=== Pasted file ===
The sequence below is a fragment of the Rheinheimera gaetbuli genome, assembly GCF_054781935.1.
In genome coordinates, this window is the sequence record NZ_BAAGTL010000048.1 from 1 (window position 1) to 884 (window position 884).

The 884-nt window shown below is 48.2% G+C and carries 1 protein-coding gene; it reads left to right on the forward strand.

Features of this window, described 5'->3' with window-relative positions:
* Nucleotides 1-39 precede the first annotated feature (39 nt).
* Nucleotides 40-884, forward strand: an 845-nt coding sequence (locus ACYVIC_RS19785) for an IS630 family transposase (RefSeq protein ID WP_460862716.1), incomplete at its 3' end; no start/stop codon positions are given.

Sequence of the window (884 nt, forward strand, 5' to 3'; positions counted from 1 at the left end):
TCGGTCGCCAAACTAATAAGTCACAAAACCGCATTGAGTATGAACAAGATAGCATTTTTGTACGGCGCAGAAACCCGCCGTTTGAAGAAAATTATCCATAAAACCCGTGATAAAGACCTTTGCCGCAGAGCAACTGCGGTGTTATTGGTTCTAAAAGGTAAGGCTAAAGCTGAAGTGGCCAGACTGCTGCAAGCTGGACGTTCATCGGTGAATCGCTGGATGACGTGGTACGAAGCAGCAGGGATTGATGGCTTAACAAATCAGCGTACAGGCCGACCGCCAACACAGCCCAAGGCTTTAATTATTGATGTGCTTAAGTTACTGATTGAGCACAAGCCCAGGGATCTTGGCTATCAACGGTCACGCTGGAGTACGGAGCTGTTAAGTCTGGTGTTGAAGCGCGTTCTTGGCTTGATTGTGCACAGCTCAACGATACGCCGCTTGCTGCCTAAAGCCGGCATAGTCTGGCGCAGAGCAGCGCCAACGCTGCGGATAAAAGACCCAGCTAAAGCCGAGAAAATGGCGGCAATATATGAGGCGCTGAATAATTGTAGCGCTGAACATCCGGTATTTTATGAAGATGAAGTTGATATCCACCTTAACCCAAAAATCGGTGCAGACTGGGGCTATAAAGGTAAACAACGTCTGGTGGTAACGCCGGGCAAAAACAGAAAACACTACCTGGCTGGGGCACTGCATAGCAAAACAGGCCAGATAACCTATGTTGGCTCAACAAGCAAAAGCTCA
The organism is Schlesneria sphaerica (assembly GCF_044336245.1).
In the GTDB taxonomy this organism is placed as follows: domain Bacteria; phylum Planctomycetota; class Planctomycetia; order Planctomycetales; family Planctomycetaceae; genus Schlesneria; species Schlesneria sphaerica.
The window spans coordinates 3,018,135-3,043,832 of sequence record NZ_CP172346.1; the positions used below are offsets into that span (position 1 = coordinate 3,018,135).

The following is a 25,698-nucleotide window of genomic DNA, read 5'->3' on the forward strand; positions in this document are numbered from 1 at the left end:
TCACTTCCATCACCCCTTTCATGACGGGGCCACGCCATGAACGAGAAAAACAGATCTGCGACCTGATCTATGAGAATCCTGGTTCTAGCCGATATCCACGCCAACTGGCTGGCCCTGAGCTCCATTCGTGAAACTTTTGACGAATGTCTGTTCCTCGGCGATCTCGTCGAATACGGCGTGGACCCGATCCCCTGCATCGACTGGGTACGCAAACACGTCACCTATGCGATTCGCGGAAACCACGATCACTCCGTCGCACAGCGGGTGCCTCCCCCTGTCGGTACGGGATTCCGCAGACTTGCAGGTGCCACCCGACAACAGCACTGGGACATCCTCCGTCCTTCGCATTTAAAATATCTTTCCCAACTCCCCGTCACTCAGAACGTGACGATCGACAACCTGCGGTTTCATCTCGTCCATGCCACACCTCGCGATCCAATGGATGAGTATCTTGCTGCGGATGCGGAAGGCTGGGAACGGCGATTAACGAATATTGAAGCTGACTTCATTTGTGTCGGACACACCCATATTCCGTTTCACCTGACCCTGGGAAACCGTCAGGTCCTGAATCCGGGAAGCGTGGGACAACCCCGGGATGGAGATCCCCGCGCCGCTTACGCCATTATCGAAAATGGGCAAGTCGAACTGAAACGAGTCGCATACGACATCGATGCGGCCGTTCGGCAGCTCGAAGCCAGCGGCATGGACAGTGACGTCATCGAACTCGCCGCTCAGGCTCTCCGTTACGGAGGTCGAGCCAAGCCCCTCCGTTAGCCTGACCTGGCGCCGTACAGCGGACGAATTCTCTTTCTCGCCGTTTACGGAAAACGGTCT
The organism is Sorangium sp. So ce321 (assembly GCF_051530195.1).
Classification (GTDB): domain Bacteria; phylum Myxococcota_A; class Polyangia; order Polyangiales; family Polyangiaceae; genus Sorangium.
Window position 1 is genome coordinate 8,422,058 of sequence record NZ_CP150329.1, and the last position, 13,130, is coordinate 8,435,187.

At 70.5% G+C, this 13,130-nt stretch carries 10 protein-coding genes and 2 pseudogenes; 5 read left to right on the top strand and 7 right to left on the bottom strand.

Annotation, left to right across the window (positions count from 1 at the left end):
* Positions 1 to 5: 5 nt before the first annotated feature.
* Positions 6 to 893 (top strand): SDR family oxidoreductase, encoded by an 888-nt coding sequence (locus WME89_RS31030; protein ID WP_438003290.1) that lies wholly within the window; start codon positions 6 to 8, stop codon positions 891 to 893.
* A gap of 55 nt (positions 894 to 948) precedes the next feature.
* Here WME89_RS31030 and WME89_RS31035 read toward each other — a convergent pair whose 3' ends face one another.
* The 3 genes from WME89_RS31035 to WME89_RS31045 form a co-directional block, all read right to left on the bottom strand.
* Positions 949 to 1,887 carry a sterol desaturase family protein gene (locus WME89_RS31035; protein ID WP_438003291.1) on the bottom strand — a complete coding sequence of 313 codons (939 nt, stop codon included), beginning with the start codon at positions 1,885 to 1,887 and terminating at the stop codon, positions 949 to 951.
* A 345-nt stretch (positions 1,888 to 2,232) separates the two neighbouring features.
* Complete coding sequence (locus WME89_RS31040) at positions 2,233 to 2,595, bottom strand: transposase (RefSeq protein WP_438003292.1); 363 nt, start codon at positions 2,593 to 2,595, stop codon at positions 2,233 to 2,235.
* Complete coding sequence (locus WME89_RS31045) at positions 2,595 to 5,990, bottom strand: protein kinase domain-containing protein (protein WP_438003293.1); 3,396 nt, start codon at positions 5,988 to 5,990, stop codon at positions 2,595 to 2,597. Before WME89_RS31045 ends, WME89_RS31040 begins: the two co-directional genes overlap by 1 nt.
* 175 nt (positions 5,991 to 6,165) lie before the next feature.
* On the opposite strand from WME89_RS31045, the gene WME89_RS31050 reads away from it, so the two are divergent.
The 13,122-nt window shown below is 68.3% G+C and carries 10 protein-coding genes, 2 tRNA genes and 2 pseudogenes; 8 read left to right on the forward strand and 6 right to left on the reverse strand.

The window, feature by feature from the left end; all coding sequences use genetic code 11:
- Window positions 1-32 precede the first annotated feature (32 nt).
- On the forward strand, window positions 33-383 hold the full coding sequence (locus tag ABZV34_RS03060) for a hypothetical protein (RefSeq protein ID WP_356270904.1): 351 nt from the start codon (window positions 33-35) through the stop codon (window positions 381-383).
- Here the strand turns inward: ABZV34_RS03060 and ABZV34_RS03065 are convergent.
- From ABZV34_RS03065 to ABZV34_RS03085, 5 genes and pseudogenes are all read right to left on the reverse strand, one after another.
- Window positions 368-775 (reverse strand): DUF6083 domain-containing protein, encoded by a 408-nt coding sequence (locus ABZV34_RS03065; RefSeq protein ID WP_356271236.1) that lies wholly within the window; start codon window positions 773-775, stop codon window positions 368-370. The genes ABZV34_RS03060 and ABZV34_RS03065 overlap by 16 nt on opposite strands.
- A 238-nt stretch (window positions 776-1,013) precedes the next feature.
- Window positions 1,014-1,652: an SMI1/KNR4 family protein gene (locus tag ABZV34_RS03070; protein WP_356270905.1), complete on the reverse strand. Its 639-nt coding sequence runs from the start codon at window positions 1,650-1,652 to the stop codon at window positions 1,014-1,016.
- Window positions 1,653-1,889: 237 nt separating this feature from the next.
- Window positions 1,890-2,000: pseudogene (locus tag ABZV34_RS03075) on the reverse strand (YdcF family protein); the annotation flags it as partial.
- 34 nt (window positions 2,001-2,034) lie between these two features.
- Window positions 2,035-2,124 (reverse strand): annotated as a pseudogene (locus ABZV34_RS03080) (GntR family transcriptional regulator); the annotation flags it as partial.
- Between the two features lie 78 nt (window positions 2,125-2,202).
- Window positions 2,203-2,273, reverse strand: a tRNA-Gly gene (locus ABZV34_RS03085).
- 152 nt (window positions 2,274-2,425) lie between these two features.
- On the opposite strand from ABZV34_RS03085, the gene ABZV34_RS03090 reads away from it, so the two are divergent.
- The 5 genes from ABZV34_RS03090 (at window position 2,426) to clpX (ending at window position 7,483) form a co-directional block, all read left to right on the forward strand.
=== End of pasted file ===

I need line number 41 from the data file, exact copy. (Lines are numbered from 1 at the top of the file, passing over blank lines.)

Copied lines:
- 34 nt (window positions 2,001-2,034) lie between these two features.